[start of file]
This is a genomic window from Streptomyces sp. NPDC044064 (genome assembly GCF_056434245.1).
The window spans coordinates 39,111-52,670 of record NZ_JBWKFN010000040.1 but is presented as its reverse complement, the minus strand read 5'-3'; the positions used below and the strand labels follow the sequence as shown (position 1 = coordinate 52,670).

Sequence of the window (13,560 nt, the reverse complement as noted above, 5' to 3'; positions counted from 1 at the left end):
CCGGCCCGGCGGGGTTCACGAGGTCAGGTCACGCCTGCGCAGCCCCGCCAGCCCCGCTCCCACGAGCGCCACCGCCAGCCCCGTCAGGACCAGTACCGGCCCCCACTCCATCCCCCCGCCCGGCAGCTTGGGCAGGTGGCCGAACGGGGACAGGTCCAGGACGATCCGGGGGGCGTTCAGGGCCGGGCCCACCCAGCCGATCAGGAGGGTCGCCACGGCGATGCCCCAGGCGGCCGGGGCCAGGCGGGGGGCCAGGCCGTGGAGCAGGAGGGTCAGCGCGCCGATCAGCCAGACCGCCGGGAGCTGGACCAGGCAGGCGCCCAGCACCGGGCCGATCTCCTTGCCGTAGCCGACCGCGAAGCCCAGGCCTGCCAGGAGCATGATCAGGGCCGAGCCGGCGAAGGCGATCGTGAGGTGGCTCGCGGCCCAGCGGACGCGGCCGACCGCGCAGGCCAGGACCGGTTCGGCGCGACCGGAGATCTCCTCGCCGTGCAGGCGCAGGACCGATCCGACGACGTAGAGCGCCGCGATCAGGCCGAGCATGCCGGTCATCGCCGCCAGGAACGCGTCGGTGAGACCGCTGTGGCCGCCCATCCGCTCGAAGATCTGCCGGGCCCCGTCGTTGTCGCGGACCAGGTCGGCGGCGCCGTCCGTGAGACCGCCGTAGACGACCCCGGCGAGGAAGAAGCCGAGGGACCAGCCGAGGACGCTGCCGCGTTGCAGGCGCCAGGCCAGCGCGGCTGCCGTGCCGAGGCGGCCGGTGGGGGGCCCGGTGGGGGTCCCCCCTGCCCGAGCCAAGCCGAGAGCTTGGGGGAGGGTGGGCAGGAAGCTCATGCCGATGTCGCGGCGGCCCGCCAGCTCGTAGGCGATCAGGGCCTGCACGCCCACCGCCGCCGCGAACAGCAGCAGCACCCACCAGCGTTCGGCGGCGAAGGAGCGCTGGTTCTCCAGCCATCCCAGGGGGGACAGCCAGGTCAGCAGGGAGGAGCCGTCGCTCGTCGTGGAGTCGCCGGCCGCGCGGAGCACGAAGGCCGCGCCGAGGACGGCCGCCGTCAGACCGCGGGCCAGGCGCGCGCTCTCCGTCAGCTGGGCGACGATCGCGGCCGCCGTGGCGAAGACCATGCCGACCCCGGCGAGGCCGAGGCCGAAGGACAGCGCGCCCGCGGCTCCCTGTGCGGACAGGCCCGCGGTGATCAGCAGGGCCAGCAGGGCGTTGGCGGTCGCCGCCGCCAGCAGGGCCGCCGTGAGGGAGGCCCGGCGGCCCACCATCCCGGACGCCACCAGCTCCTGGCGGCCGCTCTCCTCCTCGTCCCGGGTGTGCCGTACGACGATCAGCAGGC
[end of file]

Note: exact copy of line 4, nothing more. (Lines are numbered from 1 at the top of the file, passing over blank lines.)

CCGGCCCGGCGGGGTTCACGAGGTCAGGTCACGCCTGCGCAGCCCCGCCAGCCCCGCTCCCACGAGCGCCACCGCCAGCCCCGTCAGGACCAGTACCGGCCCCCACTCCATCCCCCCGCCCGGCAGCTTGGGCAGGTGGCCGAACGGGGACAGGTCCAGGACGATCCGGGGGGCGTTCAGGGCCGGGCCCACCCAGCCGATCAGGAGGGTCGCCACGGCGATGCCCCAGGCGGCCGGGGCCAGGCGGGGGGCCAGGCCGTGGAGCAGGAGGGTCAGCGCGCCGATCAGCCAGACCGCCGGGAGCTGGACCAGGCAGGCGCCCAGCACCGGGCCGATCTCCTTGCCGTAGCCGACCGCGAAGCCCAGGCCTGCCAGGAGCATGATCAGGGCCGAGCCGGCGAAGGCGATCGTGAGGTGGCTCGCGGCCCAGCGGACGCGGCCGACCGCGCAGGCCAGGACCGGTTCGGCGCGACCGGAGATCTCCTCGCCGTGCAGGCGCAGGACCGATCCGACGACGTAGAGCGCCGCGATCAGGCCGAGCATGCCGGTCATCGCCGCCAGGAACGCGTCGGTGAGACCGCTGTGGCCGCCCATCCGCTCGAAGATCTGCCGGGCCCCGTCGTTGTCGCGGACCAGGTCGGCGGCGCCGTCCGTGAGACCGCCGTAGACGACCCCGGCGAGGAAGAAGCCGAGGGACCAGCCGAGGACGCTGCCGCGTTGCAGGCGCCAGGCCAGCGCGGCTGCCGTGCCGAGGCGGCCGGTGGGGGGCCCGGTGGGGGTCCCCCCTGCCCGAGCCAAGCCGAGAGCTTGGGGGAGGGTGGGCAGGAAGCTCATGCCGATGTCGCGGCGGCCCGCCAGCTCGTAGGCGATCAGGGCCTGCACGCCCACCGCCGCCGCGAACAGCAGCAGCACCCACCAGCGTTCGGCGGCGAAGGAGCGCTGGTTCTCCAGCCATCCCAGGGGGGACAGCCAGGTCAGCAGGGAGGAGCCGTCGCTCGTCGTGGAGTCGCCGGCCGCGCGGAGCACGAAGGCCGCGCCGAGGACGGCCGCCGTCAGACCGCGGGCCAGGCGCGCGCTCTCCGTCAGCTGGGCGACGATCGCGGCCGCCGTGGCGAAGACCATGCCGACCCCGGCGAGGCCGAGGCCGAAGGACAGCGCGCCCGCGGCTCCCTGTGCGGACAGGCCCGCGGTGATCAGCAGGGCCAGCAGGGCGTTGGCGGTCGCCGCCGCCAGCAGGGCCGCCGTGAGGGAGGCCCGGCGGCCCACCATCCCGGACGCCACCAGCTCCTGGCGGCCGCTCTCCTCCTCGTCCCGGGTGTGCCGTACGACGATCAGCAGGC